It wasn’t even officially winter yet, and there I was, stuck in a little motel waiting out the snowstorm with a lot of truckers. This was not how I’d planned to spend my Sunday night.
After a weekend with friends in Connecticut, I decided to avoid the Turnpike and drive home on Interstate 80, which takes a northern route that’s more scenic. And lovely it was, until I had a few miles to go before turning south toward Pittsburgh. The first bits of sleety snow hit my windshield, each one landing with a bit of panic.
I hate driving in the snow. Sleet is worse. My kids say it’s a sign I’m an old lady driver, which I always remind them is just mean, but it’s also probably true. As I’ve matured, so has my disdain for winter. Some people will look out the window and feel all twinkly as the first snowfall makes decorated cakes of the landscape. Me, I get grumpy. When my son took up snowboarding when he was ten, he’d openly wish, hope and pray for snow.
“Stop that,” I’d scold, reminding him that not everybody shares his opinion. For me, winter is this long, cold tunnel we must pass through in order to get to spring, which for me means cycling season.
So I’m sitting in the motel in a tiny town along Interstate 80, having dragged my suitcase through an inch of slushy sleet in the parking lot. It was unexpected expense on a weekend trip that had included a couple of pricey dinners and a Broadway show. But there I was, marking time until the roads were safe again.
I’m a safe driver, and my fear of driving in snow is not the result of my own skills or my car. It’s other drivers that scare me. For the first miles of the snowstorm, as my wipers were scraping increasingly thick blobs of ice from my windshield, the trucks were speeding by with impunity. One after another the big rigs passed, splashing gray sleet at me and, in one jarring instance, blowing its horn at a snow plow.
Sure enough, the traffic slowed. Up ahead, a truck slid into the guardrail. It was time to get the heck off the road. That exit ramp was a doozy.
A line of men waited at the motel front desk, all having apparently made an unplanned stop to avoid the highway. I wanted to ask them why the big rigs drive so fast in bad weather, but decided these drivers were probably not my target group. They might have been white-knuckling those last few miles, just as I was.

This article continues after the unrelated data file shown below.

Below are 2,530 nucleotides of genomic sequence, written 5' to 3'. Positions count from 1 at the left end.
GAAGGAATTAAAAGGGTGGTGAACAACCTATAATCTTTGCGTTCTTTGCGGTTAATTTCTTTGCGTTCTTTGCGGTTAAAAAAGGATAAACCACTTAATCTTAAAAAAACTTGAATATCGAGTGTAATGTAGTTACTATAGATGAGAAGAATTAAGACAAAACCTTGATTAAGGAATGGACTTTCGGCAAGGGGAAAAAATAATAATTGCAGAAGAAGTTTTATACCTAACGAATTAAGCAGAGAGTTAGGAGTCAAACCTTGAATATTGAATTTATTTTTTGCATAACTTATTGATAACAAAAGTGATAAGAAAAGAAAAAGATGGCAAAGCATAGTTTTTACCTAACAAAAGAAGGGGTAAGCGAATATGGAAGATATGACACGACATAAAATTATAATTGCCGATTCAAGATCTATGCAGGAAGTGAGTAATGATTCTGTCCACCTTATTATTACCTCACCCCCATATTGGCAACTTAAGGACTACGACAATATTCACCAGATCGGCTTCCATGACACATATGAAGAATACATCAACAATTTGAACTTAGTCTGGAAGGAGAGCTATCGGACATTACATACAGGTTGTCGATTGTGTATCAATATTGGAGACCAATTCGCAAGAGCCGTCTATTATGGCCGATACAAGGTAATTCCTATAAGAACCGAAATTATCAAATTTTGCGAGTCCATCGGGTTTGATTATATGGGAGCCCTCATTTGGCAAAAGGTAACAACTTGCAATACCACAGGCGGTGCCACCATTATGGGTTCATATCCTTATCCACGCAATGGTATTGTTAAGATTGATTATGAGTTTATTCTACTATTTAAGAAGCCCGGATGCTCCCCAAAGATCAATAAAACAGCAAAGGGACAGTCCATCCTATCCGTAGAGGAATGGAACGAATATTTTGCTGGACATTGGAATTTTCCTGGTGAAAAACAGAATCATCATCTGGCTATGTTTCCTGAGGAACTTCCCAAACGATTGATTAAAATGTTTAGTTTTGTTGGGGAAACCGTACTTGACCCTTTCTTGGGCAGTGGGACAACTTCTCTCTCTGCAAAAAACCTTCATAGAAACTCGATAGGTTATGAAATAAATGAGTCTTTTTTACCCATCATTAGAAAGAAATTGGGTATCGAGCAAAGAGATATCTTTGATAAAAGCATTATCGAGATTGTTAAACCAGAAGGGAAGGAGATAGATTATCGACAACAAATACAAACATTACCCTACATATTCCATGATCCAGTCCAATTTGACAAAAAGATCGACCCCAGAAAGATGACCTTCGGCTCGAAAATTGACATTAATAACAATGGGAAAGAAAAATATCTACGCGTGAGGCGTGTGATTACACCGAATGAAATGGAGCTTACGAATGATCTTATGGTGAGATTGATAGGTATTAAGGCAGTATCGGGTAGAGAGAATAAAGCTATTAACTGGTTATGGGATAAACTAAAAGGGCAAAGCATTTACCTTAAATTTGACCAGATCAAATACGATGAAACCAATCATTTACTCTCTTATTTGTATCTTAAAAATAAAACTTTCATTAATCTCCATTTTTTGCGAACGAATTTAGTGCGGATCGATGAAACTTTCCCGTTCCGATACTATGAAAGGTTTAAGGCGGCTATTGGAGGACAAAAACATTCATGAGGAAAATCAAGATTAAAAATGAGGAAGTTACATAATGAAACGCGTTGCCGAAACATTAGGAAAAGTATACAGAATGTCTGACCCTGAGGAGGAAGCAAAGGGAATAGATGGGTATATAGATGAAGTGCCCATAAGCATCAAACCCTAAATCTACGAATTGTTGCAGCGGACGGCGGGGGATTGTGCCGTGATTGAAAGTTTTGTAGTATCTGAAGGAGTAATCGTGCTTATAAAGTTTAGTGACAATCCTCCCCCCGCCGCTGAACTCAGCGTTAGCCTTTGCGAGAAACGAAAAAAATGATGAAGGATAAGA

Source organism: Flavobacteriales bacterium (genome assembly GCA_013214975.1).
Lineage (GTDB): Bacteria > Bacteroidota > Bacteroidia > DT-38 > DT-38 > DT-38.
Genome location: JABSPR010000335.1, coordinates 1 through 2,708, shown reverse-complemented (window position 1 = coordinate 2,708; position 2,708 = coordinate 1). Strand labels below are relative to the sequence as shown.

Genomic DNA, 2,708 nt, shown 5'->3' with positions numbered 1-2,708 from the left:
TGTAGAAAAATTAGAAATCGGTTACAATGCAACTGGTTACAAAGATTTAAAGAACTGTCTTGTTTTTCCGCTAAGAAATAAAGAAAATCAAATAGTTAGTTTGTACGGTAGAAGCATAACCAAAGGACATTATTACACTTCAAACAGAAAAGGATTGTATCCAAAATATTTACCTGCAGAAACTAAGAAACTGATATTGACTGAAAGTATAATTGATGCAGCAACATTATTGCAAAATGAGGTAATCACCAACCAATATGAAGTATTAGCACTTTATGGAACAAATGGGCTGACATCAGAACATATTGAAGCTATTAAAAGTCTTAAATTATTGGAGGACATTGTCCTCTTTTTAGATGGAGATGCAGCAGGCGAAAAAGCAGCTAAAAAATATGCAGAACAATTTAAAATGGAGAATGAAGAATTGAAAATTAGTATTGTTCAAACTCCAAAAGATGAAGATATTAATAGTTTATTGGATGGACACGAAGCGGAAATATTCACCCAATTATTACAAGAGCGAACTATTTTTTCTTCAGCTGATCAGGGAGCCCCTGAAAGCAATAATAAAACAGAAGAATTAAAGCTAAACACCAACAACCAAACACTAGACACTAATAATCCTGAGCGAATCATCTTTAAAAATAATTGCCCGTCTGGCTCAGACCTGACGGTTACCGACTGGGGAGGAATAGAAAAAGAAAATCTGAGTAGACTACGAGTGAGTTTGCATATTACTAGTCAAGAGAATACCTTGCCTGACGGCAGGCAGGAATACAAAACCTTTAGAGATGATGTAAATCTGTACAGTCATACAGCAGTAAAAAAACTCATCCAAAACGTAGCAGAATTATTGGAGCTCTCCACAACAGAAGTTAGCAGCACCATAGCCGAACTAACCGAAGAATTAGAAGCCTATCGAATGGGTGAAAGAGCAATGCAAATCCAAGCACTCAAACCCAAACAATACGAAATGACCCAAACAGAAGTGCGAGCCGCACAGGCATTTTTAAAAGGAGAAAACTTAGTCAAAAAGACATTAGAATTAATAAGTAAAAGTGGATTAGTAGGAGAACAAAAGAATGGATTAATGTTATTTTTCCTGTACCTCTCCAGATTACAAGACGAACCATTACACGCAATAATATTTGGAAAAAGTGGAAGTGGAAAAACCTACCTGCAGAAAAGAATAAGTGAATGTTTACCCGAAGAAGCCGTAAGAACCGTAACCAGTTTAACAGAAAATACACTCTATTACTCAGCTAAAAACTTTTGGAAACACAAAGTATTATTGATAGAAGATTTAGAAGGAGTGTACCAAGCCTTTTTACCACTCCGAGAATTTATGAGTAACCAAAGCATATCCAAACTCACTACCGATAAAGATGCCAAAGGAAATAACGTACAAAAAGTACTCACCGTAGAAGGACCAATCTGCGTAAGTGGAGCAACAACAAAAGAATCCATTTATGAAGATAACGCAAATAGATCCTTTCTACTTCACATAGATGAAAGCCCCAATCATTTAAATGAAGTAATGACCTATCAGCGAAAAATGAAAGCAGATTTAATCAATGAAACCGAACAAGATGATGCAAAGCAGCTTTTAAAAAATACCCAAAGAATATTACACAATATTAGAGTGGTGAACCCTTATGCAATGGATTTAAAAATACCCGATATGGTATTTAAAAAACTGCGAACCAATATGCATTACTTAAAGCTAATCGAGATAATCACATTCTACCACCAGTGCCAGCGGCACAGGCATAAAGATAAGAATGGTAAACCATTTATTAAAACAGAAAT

My Subaru is good in the snow, and has all-weather tires. But my previous car didn’t, and I’d switch to snow tires every December. The change always felt squishy, like the tires were flabby against the pavement. I liked those tires.
These days I don’t have to drive much in the snow, one of the advantages of working from home. They’re calling for a big storm this coming weekend, but the car will remain parked and so will I. There’s enough milk and bread (and toilet paper) in the house to see me through. I’ll wait for the snow plows to do their thing before venturing out again.
I didn’t sleep well in the motel that night; I kept waking up to look out the window, hoping the snow would stop and the plows would start. By 6 a.m. I gave myself the all-clear, and headed south toward home, taking the back roads. There were hardly any cars. And no big trucks.
The rest of you may welcome the snow—as my son always has—but not me. Last I checked there are 65 days to go before spring. I’m counting.
About the author: Beth Dolinar is a writer, Emmy-award winning producer, and public speaker. She writes a popular column for the Washington “Observer-Reporter.” She is a contributing producer of documentary length programming for WQED-TV on a wide range of topics. Beth has a son and a daughter. She is an avid yoga devotee, cyclist and reader. Beth says she types like lightning but reads slowly — because she likes a really good sentence.